Semiconductor and sensor maker Silicone Microstructures (SMI) has inked a deal with Hamburg University of Technology and University Hospital Hamburg-Eppendorf to research wireless tumor sensor implants.
The Milpitas, Calif.-based company said that the use of wireless sensors could improve the efficiency and optimization of chemotherapy for cancer treatment.
SMI said that it is working with Dr. Wolfgang Krautschneider, . Dr. Udo Schumacher and Dr. Christine Stürken to conduct research into the sensors, which will measure pressure and temperature at the point of interest. That data will be wirelessly transmitted back to the medical team, the company said.
The company said that an ultra-small sensor implanted into the tumor tissue could help oncologists adjust chemotherapy treatment according to the conditions within the tumor.
SMI produces the IntraSense line of pressure sensing solutions, and touted that they are designed to enable accurate in vivo pressure sensing in a number of minimally invasive devices, including catheters and endoscopes.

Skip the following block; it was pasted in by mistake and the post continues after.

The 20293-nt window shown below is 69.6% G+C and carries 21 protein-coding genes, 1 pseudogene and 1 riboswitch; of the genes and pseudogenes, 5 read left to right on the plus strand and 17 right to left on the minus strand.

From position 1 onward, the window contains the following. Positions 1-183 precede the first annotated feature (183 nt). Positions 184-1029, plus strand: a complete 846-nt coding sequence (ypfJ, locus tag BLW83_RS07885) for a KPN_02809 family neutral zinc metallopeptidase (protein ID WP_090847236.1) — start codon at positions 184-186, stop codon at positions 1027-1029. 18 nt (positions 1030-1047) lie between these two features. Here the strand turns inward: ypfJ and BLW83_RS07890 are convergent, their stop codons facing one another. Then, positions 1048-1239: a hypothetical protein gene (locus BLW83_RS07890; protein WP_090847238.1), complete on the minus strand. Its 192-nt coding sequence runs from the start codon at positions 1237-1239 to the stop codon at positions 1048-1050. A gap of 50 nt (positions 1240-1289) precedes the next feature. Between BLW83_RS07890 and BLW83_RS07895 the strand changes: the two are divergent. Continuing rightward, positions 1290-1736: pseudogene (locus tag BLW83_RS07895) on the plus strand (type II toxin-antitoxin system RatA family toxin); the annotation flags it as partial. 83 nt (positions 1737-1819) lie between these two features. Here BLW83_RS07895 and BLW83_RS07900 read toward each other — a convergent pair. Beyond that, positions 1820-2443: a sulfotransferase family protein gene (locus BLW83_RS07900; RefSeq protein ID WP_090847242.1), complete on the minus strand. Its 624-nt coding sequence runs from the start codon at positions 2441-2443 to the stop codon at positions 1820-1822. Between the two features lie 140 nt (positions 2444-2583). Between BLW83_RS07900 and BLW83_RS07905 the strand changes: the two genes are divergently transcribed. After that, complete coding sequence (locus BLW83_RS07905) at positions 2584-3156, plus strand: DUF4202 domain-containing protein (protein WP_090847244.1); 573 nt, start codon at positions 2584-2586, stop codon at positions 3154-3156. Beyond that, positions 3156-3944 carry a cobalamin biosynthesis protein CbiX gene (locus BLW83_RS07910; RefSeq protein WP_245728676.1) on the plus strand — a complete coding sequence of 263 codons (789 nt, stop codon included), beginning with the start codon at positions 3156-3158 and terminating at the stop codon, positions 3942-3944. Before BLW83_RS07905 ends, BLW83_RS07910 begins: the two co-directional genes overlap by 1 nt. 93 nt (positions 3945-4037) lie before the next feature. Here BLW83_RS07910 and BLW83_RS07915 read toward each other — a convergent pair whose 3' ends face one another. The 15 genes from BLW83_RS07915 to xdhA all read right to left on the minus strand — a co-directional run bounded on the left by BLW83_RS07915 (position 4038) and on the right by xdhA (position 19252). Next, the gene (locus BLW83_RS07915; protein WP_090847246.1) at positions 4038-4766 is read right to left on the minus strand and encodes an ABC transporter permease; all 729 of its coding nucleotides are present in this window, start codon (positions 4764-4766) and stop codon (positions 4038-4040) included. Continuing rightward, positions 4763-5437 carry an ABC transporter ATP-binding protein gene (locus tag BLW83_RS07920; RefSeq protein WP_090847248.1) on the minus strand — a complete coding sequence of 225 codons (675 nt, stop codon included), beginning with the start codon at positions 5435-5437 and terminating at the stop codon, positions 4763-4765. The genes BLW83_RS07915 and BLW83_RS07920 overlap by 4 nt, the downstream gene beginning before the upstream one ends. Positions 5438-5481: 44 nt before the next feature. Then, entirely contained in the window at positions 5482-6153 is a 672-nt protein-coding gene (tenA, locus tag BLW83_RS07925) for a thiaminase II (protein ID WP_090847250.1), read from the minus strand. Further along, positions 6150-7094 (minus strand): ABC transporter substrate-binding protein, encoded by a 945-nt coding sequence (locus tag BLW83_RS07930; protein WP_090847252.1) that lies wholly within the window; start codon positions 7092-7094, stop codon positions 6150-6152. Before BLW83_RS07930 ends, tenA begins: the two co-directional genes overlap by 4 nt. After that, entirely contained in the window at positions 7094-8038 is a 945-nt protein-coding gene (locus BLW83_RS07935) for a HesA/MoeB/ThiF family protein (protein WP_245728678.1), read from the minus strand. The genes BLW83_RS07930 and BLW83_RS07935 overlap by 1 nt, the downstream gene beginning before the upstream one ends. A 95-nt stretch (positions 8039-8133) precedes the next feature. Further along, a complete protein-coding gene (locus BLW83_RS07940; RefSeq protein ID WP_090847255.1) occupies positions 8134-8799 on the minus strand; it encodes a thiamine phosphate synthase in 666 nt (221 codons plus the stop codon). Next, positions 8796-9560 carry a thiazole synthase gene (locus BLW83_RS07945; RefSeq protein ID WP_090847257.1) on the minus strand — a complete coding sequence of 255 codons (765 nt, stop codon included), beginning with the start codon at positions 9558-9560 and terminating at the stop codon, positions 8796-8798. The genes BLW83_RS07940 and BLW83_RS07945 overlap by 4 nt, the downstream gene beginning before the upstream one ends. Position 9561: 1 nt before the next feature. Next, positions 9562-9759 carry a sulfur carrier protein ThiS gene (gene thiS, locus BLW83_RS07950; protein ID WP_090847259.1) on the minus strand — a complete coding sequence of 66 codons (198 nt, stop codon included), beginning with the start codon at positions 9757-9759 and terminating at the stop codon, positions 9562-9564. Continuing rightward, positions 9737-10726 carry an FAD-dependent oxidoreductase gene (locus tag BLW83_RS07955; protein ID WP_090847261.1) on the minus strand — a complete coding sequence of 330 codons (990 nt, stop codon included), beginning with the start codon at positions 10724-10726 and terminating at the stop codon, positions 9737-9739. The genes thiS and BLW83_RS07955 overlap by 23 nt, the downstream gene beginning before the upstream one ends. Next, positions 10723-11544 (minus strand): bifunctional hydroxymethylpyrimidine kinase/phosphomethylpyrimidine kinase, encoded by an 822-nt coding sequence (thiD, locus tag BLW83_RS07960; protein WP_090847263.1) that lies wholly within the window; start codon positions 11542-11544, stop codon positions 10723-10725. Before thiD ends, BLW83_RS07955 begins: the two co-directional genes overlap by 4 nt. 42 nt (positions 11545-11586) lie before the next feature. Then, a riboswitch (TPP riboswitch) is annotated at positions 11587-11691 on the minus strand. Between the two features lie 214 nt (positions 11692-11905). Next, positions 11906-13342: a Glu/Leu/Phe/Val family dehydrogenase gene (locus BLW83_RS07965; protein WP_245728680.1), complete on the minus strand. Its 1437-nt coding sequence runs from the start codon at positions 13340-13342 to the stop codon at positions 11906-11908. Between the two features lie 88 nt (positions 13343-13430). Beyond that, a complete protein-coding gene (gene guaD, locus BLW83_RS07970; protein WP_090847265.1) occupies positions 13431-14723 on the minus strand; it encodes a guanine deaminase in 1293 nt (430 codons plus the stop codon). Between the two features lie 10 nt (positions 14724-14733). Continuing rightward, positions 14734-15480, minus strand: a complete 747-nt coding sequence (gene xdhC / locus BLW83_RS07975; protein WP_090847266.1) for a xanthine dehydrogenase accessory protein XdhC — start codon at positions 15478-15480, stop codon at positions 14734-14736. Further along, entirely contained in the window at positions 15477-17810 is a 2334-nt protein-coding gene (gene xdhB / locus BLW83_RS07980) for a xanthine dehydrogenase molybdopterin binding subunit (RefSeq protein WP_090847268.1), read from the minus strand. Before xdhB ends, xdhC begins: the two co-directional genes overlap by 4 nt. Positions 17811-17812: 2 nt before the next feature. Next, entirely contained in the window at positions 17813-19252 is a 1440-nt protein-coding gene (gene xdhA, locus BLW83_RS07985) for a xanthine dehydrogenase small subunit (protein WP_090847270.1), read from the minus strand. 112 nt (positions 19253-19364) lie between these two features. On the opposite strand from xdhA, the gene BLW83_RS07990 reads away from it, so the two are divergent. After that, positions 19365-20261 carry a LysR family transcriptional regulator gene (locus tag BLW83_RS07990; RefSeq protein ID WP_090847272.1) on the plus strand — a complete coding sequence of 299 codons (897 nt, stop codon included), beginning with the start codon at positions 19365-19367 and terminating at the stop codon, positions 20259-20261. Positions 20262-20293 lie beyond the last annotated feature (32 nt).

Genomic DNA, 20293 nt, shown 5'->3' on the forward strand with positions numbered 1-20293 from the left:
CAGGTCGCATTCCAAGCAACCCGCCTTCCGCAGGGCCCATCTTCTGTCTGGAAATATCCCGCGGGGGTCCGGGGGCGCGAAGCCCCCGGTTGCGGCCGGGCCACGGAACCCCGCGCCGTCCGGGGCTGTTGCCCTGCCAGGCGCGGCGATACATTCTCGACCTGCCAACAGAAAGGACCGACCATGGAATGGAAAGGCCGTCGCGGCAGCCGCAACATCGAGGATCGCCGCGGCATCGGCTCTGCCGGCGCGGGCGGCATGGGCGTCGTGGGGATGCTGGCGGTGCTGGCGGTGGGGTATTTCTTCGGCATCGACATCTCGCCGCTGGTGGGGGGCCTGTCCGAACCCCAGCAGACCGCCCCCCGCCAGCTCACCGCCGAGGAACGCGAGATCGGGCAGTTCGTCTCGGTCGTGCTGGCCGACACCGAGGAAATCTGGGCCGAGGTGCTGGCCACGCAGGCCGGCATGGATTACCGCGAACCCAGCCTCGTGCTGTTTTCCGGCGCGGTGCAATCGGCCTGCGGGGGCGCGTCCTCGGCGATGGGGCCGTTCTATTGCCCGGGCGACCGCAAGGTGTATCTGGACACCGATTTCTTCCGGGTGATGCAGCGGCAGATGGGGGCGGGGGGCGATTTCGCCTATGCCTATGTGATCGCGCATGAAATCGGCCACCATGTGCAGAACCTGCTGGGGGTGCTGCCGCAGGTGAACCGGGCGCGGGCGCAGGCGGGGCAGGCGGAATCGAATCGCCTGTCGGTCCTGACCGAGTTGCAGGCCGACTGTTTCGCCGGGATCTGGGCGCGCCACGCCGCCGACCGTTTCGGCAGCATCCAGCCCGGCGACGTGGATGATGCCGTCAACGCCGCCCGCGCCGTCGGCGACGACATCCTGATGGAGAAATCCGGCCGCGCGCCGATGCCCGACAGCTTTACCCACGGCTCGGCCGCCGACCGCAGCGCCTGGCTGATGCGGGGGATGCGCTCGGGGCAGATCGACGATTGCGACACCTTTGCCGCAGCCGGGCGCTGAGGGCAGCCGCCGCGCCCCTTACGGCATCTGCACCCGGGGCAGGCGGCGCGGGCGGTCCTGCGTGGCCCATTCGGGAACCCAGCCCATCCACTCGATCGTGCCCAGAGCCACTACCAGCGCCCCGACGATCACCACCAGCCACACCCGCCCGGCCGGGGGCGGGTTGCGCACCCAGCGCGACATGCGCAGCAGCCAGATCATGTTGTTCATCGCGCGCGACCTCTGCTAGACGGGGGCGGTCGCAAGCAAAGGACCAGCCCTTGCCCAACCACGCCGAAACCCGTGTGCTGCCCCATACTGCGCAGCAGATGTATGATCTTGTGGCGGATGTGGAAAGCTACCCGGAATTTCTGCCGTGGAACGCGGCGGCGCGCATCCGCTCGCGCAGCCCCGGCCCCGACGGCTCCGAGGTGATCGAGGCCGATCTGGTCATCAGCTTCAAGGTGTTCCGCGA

“SMI is excited to be part of this project. The complementary competencies of the medical team around Prof. Dr. Krautschneider and SMI’s sensor experts opens up new possibilities for diagnostic and therapeutic concepts. This is just one example of the many ways IntraSense is enabling new life saving devices and treatment methods and is a key driver for SMI’s ongoing innovation,” SMI IntraSense products VP Dr. Justin Gaynor said in a press release.
DeviceTalks Minnesota's leadership track is designed to provide attendees with insights on topics such as:
Use code SAVE15 to save 15%!